Lady Mechanika: Sangre #1 / Story: M.M. Chen and Joe Benitez / Prologue Pencils: Joe Benitez and Martin Monteil / Main Story Art: Brian Ching / Colors: Beth Sotelo / Letters: Michael Heisler / Publisher: Benitez Productions / Published: June 5, 2019
Lady Mechanika takes place in Steampunk England at the turn of the century. The heroine has survived a horrific experiment that has given her mechanical limbs, and she uses her abilities to solve crimes. In Lady Mechanika: Sangre, we meet her after a prologue as an invisible beast rips through the people of an ancient city in Mexico. At present day, Lady Mechanika readies for a journey to Spain to help with a strange case of a boy who is possessed by a demon, or is he?
Benitez and Friends
Writer-artist Joe Benitez created Lady Mechanika, wrote her stories, and has drawn her since her debut in 2010. This issue he shares both writing and art with others. Luckily the combined writing of Benitez and M.M. Chen does not disappoint! M.M Chen has written the character in previous issues and knows her well.
Misdirection and Mystery
From the first moment Lady Mechanika: Sangre opens, Chen and Benitez grab the reader, and they do not let go. We are taken on a rollercoaster of misdirections, wrong assumptions, and mysteries. Although, and interview with a housekeeper goes a bit long, the information discovered reveals an angle one could not have discovered alone.
Even with that discovery, Chen and Benitez make you question whether the victim has really been possessed or is simply a victim of gay bashing by his father and a priest. It is a very timely issue considering June is Pride month and our current political state.
Lady Mechanika of course disagrees with such injustice and the use of the Steampunk version of what seems like conversion therapy. That being said, the writing duo throws us for another loop to end the issue. Is it possible both demon and injustices are present in this mystery?
Art is another story. We begin with a prologue that Benitez and Martin Montiel sketch together. Benitez’s art is unmistakable, and his angular faces are present in the beginning. Although I have my suspicions about who drew what in this Prologue, it is difficult even for a longtime fan to tell. The two work seamlessly in this beautiful introduction to the horrors we will see in this series.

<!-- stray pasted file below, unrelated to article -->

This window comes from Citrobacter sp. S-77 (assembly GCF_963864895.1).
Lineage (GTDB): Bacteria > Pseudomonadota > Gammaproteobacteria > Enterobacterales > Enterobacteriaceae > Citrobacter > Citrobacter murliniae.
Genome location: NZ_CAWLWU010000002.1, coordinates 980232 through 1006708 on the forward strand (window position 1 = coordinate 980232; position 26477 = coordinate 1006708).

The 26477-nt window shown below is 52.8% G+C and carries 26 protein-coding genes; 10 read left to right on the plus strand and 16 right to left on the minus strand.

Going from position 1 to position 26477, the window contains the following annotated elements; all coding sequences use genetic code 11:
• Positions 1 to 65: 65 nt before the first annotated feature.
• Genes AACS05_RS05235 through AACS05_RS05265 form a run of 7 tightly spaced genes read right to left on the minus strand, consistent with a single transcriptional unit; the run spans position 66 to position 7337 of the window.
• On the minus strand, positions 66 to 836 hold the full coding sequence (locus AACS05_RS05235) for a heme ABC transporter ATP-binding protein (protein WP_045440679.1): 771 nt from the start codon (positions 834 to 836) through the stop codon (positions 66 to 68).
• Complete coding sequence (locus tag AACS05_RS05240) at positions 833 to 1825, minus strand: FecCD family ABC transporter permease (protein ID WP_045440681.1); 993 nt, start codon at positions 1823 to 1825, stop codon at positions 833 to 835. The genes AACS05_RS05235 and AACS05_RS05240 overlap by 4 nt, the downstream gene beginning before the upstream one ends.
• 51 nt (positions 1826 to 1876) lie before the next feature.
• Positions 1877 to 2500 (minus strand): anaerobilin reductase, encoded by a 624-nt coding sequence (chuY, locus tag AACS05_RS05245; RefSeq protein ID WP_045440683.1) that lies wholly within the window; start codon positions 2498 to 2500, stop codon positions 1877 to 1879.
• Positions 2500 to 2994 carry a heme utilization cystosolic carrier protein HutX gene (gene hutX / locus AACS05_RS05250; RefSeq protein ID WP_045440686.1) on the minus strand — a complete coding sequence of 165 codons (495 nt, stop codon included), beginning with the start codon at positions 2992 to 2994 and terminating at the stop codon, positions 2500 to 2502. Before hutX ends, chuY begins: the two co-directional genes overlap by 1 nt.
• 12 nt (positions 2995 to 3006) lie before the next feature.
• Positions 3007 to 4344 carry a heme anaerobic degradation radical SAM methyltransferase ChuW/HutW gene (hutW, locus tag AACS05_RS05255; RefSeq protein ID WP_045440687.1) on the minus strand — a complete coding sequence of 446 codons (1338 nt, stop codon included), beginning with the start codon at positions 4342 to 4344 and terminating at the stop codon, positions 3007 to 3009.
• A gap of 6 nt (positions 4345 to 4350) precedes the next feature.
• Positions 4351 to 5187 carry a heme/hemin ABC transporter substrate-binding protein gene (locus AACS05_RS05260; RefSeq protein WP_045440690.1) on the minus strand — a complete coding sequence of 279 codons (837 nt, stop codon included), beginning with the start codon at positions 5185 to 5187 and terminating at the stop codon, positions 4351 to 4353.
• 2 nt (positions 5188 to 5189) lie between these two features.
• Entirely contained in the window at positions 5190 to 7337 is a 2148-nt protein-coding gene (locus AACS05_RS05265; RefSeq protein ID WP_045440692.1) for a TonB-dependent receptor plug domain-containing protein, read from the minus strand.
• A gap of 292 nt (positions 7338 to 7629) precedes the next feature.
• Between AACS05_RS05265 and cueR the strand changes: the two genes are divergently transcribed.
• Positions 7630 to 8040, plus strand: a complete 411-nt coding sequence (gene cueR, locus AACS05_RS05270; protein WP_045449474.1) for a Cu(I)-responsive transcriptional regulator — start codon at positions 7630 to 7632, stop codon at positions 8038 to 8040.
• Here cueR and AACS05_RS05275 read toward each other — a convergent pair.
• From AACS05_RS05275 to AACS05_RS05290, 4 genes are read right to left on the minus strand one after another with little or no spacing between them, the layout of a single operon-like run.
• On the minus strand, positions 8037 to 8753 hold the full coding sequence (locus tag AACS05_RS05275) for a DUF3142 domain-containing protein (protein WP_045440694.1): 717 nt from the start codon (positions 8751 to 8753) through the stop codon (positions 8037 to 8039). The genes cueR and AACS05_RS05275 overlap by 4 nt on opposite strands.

Unfortunately, the same can not be said for the main story art of Brian Ching. Ching’s art is beautiful and detailed. It supports the story, paints the horrors to come, and accentuates the emotions of the characters. That being said, in some panels, specifically the beginning, Lady Mechanika herself looks more elfish anime than the character we have grown to love. Her face is round and softer, she seems to hunch, and somehow seems less poised than normal.
Although others have drawn for past issues before, it was not this obvious. Of course, just like with the bigger publishers, we will have to get used to many artists drawing the more popular Lady Mechanika. Let’s just hope the integrity of the character remains intact. When she gets angry later in the book, it does feel like her character is coming back through the art. Ching’s approach will just take some getting used to.
Luckily, Beth Sotelo’s deep and dark colors create the tone of the book. Sotelo keeps the richness of the story and the texture of the time period through the depth her accentuated colors. Together Chin and Storelo’s artwork is cohesive in manufacturing this horrifically mysterious world.
Overall, this story fits with other the other wonderfully-crafted Lady Mechanika books. The story is compelling, mysterious, exciting, and dramatic against the cool, bad-ass, and calm of our heroine. New readers will love her disposition, attitude, and the dark Steampunk world around her. It’s a must read!
Old fans will love that the new story seems to be off to a very good start, even if the way main character is drawn doesn’t feel right. Regardless of the new direction, I’m excited for a new chapter in Lady Mechanika story and recommend anyone who has not read this title to pick it up!
Verdict: 4 out of 5